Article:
DC Vertigo is an imprint of the American comic book publisher DC Comics. It was created in 1993 to publish stories with more graphic or adult content that could not fit within the restrictions of the Comics Code Authority, thus allowing more creative freedom than DC's main imprint; these comics were free to contain explicit violence and drug abuse, nudity and other controversial subjects, similar to the content of R-rated films. Although its initial publications were in the horror and fantasy genres, it has published works dealing with crime, social commentary, speculative fiction and other genres. Publishing a mix of company- and creator-owned work, its current focus is on the latter, it pioneered in North America an common publishing model, in which monthly series are periodically comprised into collected editions which are kept in print for bookstore sale. Vertigo series have won the comics industry's Eisner Award, including the "best continuing series" of various years. Several of its publications have been adapted to film and episodic television.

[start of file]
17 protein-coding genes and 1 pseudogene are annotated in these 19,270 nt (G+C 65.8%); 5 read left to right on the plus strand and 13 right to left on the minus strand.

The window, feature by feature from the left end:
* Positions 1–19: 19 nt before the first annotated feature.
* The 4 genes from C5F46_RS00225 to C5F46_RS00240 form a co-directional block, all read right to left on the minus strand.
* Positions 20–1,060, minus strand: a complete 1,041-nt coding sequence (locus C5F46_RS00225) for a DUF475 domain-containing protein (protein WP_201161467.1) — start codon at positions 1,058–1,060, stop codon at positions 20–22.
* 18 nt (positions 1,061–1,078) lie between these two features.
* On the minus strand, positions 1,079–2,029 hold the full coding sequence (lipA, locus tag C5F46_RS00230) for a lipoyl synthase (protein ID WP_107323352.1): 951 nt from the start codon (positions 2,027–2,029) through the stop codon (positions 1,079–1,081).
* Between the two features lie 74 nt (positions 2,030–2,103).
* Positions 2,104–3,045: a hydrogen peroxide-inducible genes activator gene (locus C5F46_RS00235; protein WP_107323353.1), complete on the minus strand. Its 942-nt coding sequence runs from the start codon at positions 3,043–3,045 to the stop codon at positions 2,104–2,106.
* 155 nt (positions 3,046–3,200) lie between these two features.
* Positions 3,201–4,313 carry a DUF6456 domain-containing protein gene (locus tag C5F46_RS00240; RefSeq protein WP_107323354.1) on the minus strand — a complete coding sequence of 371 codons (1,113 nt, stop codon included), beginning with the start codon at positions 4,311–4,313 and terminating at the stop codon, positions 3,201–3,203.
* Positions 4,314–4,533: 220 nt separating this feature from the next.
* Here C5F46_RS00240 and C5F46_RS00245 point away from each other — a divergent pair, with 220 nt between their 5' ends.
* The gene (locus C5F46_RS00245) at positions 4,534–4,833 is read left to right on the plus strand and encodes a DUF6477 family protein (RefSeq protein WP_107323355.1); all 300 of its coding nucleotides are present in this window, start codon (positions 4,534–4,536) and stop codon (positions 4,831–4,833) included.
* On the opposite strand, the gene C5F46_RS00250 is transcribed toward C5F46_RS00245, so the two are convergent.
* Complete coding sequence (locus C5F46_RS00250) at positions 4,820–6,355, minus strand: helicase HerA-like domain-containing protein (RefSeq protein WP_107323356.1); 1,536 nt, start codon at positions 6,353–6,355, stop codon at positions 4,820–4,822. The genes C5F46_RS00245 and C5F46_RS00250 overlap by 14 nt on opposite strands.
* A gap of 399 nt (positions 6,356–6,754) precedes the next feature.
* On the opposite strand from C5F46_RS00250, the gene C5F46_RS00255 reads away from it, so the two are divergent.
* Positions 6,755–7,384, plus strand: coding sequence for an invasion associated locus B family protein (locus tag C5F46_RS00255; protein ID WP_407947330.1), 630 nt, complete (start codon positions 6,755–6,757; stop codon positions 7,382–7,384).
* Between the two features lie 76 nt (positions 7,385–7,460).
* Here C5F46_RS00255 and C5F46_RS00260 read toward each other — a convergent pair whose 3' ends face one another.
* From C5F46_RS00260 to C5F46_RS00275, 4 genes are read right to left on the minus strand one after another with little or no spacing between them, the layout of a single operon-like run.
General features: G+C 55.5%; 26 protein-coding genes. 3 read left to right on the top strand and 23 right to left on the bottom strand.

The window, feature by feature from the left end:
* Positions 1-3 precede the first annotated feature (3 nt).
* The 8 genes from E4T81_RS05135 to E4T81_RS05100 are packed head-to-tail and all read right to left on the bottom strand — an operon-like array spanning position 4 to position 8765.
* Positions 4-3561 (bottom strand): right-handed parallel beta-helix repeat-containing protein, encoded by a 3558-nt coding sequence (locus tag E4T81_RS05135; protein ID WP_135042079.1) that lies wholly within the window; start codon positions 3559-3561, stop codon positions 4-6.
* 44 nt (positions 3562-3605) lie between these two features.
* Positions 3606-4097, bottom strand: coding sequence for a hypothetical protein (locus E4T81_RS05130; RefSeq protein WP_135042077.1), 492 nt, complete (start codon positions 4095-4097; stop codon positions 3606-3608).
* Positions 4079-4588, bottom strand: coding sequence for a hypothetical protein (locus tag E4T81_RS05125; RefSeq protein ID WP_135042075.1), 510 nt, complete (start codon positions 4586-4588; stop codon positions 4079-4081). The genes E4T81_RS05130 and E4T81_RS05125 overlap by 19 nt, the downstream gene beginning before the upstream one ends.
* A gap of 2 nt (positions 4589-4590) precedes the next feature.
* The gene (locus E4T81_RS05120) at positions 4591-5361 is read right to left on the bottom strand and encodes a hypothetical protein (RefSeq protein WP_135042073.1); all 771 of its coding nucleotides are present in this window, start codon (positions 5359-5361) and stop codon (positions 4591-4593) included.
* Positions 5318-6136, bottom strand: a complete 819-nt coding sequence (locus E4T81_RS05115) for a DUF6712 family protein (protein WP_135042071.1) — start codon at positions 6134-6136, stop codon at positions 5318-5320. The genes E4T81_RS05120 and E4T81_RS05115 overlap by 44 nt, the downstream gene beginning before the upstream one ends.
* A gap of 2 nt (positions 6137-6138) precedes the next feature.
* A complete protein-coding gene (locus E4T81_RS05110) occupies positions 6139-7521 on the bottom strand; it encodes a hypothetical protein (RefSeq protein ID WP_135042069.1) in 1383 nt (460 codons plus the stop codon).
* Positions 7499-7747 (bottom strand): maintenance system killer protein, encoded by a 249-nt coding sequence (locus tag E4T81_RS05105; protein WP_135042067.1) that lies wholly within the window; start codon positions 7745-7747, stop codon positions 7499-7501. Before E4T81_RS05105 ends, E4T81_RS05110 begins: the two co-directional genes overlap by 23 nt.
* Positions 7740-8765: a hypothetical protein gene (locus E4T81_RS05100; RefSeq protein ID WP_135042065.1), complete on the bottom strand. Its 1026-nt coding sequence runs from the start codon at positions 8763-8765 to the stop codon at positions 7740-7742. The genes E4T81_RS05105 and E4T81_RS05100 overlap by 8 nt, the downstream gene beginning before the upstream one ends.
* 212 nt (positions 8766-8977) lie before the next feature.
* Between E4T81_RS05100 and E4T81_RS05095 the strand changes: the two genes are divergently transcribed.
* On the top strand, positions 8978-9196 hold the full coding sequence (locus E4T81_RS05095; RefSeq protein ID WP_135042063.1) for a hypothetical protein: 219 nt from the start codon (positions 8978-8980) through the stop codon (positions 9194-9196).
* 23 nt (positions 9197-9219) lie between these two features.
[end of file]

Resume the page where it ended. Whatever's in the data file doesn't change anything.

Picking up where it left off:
Vertigo originated in 1993 under the stewardship of Karen Berger, a former literature and art-history student, who had joined DC Comics in 1979 as an assistant editor. In the mid-1980s, Berger was editor of such DC titles as Wonder Woman and Amethyst, Princess of Gemworld, began recruiting writers from the UK, including Neil Gaiman, Jamie Delano, Peter Milligan and Grant Morrison, she "found their sensibility and point of view to be refreshingly different and smarter" than those of most American comics writers, worked with them and others on superhero/science fiction series Animal Man, Doom Patrol vol. 2, Shade, the Changing Man vol. 2. 2, horror titles Hellblazer and The Saga of the Swamp Thing. These six ongoing titles, all of which carried a "Suggested for Mature Readers" label on their covers, shared a sophistication-driven sensibility the fan press dubbed "the Bergerverse". In a 1992 editorial meeting, Levitz, DC publisher Jenette Kahn, managing editor Dick Giordano, Berger was given the mandate to place these titles under an imprint that, as Berger described, would "do something different in comics and help the medium'grow up'".